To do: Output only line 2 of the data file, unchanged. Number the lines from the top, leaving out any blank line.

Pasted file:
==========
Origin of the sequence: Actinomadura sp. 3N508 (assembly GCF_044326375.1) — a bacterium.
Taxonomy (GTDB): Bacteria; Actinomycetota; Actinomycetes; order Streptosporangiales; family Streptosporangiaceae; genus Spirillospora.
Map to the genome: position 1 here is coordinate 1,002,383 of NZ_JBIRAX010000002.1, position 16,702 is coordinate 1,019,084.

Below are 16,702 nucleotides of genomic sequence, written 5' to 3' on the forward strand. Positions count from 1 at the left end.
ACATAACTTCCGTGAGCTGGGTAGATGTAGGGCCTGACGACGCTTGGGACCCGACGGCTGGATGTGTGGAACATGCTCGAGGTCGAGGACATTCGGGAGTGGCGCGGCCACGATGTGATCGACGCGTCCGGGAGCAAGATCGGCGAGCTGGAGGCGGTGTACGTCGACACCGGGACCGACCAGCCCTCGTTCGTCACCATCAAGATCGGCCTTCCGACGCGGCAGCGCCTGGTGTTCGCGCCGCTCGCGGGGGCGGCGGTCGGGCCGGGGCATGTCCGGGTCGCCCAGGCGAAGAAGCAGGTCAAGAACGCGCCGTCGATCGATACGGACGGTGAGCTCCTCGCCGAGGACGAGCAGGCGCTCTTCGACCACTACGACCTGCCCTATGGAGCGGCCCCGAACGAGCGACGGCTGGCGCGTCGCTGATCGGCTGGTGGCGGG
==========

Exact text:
Taxonomy (GTDB): Bacteria; Actinomycetota; Actinomycetes; order Streptosporangiales; family Streptosporangiaceae; genus Spirillospora.